How to Reduce Gender Bias When Employees Dissent
Strong-willed employees often face social backlash when voicing disagreeable opinions, but the issue is worse for women. Here’s how leaders can alleviate the problem.
By David Maxfield
Picture yourself in a meeting with other managers. You’ve been charged with making decisions that will alter the course of a large division within your company. After hours of discussion, you think the group has agreed upon the changes that must be made, but there is one holdout — the newest member of the group. And this manager is not shy about expressing disagreement.
“I’m not on board with the direction this group is taking us — and before someone interrupts me, let me finish. You can’t get me to change my mind and I, along with my team, will not be a part of this plan of action. That’s final!”
So, what do you think of your new colleague?
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Typically, there is social backlash against people who voice this kind of strong disagreement. But that social backlash is more severe if the person displaying this kind of aggressive behavior is a woman. Oftentimes women who disagree in forceful, assertive ways are judged more harshly than men who do the same. This is gender bias at work.
Unfortunately, gender bias is a reality in today’s workplace. According to a study by training and consulting firm VitalSmarts, women’s perceived competency drops by 35 percent and their perceived worth by more than $15,000 annually when they are equally as assertive or forceful as their male colleagues. Men who are assertive or forceful are also punished, but to a much lesser degree.
What can leaders do to counterbalance this perception, especially for women?
State Desired Intent
Social backlash occurs when observers use emotion to draw negative conclusions about the speaker’s intent. This emotional response is reduced when the speaker takes a few moments to explain his or her positive intent before diving into the content. If not managed well, emotional inequality and social backlash can adversely affect an individual’s career and can reduce organizational effectiveness.
We know when an individual states an opinion or makes a bold statement that safety may break down if his or her intent is negatively interpreted. And when this occurs, the speaker loses influence. Here are a few recommended steps people can take to ensure their intent is perceived positively:
- Demonstrate you are in control of your emotions. Start the conversation with a statement like: “I’m going to express my opinion directly. I’ll be as specific as possible.” This is called the Behavior Frame, and it helps describe what you are about to say.
- Demonstrate your commitment to a shared value by starting the conversation off with, “I see this as a matter of honesty and integrity, so it’s important for me to be clear about where I stand.” This is called the Value Frame, and it helps speakers describe their motivation in value-laden terms.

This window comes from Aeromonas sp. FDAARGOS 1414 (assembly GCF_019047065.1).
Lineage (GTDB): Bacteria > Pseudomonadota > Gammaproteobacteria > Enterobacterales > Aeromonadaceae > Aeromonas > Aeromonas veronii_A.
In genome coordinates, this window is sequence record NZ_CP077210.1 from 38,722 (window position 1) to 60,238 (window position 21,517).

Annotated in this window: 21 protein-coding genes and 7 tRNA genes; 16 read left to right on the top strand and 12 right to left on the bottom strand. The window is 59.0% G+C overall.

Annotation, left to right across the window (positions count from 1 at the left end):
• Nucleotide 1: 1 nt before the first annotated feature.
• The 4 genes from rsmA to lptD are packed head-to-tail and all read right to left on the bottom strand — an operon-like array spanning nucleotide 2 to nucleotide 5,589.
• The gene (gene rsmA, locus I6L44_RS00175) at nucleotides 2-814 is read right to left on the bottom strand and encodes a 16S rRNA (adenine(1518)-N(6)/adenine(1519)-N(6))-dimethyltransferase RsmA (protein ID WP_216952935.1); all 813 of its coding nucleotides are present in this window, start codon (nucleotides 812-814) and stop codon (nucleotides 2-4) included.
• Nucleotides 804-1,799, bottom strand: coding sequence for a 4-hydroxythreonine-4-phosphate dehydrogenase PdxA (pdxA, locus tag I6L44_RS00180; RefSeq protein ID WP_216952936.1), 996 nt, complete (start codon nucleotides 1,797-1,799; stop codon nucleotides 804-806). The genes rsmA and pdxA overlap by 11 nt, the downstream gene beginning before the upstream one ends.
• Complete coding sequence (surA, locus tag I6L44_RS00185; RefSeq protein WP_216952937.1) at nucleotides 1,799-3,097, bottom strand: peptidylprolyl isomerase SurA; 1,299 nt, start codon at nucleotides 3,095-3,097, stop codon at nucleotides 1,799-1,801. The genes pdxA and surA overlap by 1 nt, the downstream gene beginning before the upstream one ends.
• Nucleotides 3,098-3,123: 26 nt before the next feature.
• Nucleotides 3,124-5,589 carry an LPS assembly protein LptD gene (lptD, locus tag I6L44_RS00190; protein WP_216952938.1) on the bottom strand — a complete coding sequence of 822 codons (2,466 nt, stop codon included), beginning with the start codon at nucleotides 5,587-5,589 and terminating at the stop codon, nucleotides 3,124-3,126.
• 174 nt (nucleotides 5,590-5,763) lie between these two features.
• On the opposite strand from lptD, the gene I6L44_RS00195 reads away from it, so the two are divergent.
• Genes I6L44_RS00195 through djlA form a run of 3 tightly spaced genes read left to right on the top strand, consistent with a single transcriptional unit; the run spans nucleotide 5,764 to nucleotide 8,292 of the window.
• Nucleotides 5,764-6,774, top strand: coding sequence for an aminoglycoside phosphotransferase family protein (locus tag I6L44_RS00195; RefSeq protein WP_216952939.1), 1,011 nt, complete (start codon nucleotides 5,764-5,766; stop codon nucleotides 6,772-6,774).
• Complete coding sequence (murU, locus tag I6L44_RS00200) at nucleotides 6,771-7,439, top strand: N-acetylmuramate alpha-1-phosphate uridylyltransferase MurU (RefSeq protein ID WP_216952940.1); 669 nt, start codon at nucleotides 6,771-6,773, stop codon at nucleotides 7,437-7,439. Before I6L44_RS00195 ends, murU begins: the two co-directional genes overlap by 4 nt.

- Share your good intent. Quickly and clearly explain your positive intent before you share your opinion. It may also be helpful to state what you do not intend as well.
- Learn additional skills to create safety. High-stakes disagreements require special skills, and there are plenty of options available. Make sure you build in practice time so you will learn how to use the skills you acquire under pressure.
Make it Safe for Employees to Speak Up
Leaders have a responsibility to make it safe for employees to speak boldly for what they believe. They also need to be aware that women face more gender bias than men when they do speak up. That means it is a leader’s job to not only cultivate the kind of culture where people can engage in candid dialogue, but one where it is equally safe for both men and women to do so.
With that in mind, here are five steps leaders can take to create that kind of culture that reduces this kind of gender bias:
- Open the discussion. Shine a spotlight on the problems of emotion. Discuss the implications gender bias has on the day-to-day operations on the workplace. Identify times, places and circumstances when these problems are likely and cue people into those moments to guard against them.
- Lead the way. Leaders should take concrete actions that show commitment to counteract the implicit bias women face in the workplace. They need to send a message that employees must be aware that an implicit bias against women likely exists and it has no place in their organization.
- Change the norm. Most people focus on the content of what people say and avoid discussing any strong emotions they show. This leaves bystanders to guess at what the speaker means and assume the worst: he or she is out of control. A healthier norm is to encourage people to ask about strong emotions whenever they see them. When a person explains his or her forcefulness, it prevents observers from assuming the worst.
- Create times and places for speaking up. Add in an agenda item that asks people to speak forcefully about the issue being discussed. This approach provides a clear external reason for speakers’ passion and would thus reduce observers’ tendency to assume they’d lost their tempers.
- Invest in skill building. Training can be a powerful way to help others learn the skills they need in order to create conversational safety. This allows individuals and teams to discuss tough issues that affect organizational results across the board — from quality to safety to employee engagement and morale.
David Maxfield is co-author of three New York Times bestsellers, “Crucial Accountability,” “Influencer” and “Change Anything.” He is also vice president of research at VitalSmarts, a corporate training and leadership development firm.